The pedal driveline has enough range for easily riding up to 21-22mph. Above that you are spinning out the crank and it’s difficult to ride faster with pedal assist. You have to work hard to get 25mph while pedaling because of this. This is one of the downsides of a lot of torque sensor bikes.

11 – Assembly Ease (9.5/10)

The Zebra was easy to assemble with just a few steps required. The bike comes mostly assembled. There are no fenders or racks which usually add a lot of steps to the process. All you really have to do is attach the handlebar, mount the front wheel, and attach the front light. This was one of the faster bikes I’ve gotten for assembly.

Himiway Cobra shipping box and packaging
Cobra included tools and parts

Assembly Time – 45 minutes

It took me about 45 minutes to go from box to ready to ride (not counting charging time).

Extra tools required

No extra tools are needed except for the pump to adjust the rear shock. A multi-tool is included. There is no step where you need more than one tool to tighten anything.

Adjustments needed

The rear derailleur on my bike was adjusted correctly out of the box. This is rare. We have had to adjust it on the majority of e-bikes we have gotten to get smooth shifting.

See Parktool for how to adjust a rear derailleur if your bike doesn’t shift smoothly.

12 – Accessories

The Cobra doesn’t come with many accessories. Just lights. There is a rear rack available for it from Himiway. There are no fenders or front racks available for it.


The Cobra has a front headlight mounted on the front shock absorber. They include a rear light that mounts to the rear seat. The rear light is just a small battery powered flashing light you have to manually turn on, on the light itself. The front light has enough brightness for riding at speeds up to 10-15mph. Above that you would really want something brighter. Offroad riding at night is a lot easier with a helmet mounted light to supplement the bike mounted light. That way you can always see light where you are looking.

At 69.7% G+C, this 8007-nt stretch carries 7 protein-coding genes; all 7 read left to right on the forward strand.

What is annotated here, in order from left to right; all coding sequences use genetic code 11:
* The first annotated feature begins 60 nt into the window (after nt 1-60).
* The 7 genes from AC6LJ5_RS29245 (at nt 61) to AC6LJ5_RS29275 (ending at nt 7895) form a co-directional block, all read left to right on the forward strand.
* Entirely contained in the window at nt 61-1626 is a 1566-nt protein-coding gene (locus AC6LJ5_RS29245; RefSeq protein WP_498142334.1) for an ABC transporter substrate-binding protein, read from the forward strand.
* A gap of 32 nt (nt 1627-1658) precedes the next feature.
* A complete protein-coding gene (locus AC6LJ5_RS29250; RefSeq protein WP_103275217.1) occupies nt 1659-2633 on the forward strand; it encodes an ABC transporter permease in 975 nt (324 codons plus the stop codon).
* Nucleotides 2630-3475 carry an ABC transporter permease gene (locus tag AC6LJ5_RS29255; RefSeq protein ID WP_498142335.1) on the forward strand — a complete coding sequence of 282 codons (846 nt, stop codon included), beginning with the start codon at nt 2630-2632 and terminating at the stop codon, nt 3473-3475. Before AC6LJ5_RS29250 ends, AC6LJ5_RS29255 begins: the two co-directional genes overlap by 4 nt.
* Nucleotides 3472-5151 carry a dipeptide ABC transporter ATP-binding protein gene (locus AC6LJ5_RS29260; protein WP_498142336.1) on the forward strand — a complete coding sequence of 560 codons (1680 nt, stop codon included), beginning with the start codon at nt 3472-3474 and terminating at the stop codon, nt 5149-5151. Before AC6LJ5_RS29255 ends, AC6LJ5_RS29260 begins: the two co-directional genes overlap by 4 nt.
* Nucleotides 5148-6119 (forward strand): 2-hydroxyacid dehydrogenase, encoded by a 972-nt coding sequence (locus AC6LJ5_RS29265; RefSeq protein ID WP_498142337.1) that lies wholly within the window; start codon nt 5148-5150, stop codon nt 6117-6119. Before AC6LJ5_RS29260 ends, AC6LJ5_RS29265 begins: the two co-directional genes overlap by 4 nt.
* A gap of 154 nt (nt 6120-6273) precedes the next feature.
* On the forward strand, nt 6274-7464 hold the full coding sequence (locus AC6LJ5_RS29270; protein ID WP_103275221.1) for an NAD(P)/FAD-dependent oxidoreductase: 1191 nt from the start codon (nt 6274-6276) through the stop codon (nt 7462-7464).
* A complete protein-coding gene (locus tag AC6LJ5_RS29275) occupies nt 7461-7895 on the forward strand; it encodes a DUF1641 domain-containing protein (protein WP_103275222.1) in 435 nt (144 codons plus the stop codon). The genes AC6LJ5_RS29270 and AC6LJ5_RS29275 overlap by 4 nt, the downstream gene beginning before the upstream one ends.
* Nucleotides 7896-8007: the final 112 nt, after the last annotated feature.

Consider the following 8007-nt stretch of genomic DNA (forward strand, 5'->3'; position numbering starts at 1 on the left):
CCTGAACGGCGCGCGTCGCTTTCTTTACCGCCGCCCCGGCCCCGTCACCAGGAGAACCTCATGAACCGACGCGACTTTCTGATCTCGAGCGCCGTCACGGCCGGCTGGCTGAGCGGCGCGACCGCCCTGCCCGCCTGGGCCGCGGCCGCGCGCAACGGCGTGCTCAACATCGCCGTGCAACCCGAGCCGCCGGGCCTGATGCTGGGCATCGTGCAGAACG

Cobra front lights and fork adjustments

13 – Size and Fit

I’m a little under 6′ and the Cobra fits me really well. I have plenty of room standing over the top tube. Someone several inches shorter than me could comfortably ride it. I have a 6’7″ friend who I ride with who felt the Cobra worked well for him. The Himiway 5’5″ to 6’5″ rider size range is accurate.

They publish a max capacity of 400 lbs for the Cobra. This bike would be good for larger riders out there. The only area of concern for really throwing the weight on the bike would be the front shock. It will start to bottom out on big hits for 300 lb and up riders. This is where an air front shock would have been really nice to tune the suspension for heavier riders.

13 – Portability

This bike tips the scales at 88 lbs. It has a very long wheelbase of 51.1 inches. I use a 1Up Superduty rack. The Cobra is below the 75 lb weight limit with the battery removed. The Cobra barely fits into it lengthwise. I would check the specs of any rack you want to use for this bike carefully to make sure it will fit.

Recommendation – Buy or No Buy?

The Cobra is a lot of fun to ride offroad. The full suspension does a great job of soaking up the bumps. It makes a great bike for cruising on Jeep trails and dirt roads. It’s not too shabby on pavement either. If you are going to ride it up a lot of steep technical climbs I would look at the Cobra Pro with a mid-drive motor. If you are riding on average offroad hills then the 750 watt rear hub motor has plenty of power for the job.

HIMIWAY Cobra product image

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Doug Ryan Portrait Skiing 200x200

Ryan Craig
Co-Founder & Chief Editor

I am a total gear nerd and love learning how things work and thinking about how they could be improved. Nothing excites me more than trying out new gear. I’d rather spend 3 hours taking my bike apart and learning how to change something than go to a bike shop. These days, I reside in Michigan by the Great Lakes and go skiing, biking, and boating as much as possible. Visit our About Us page and learn more.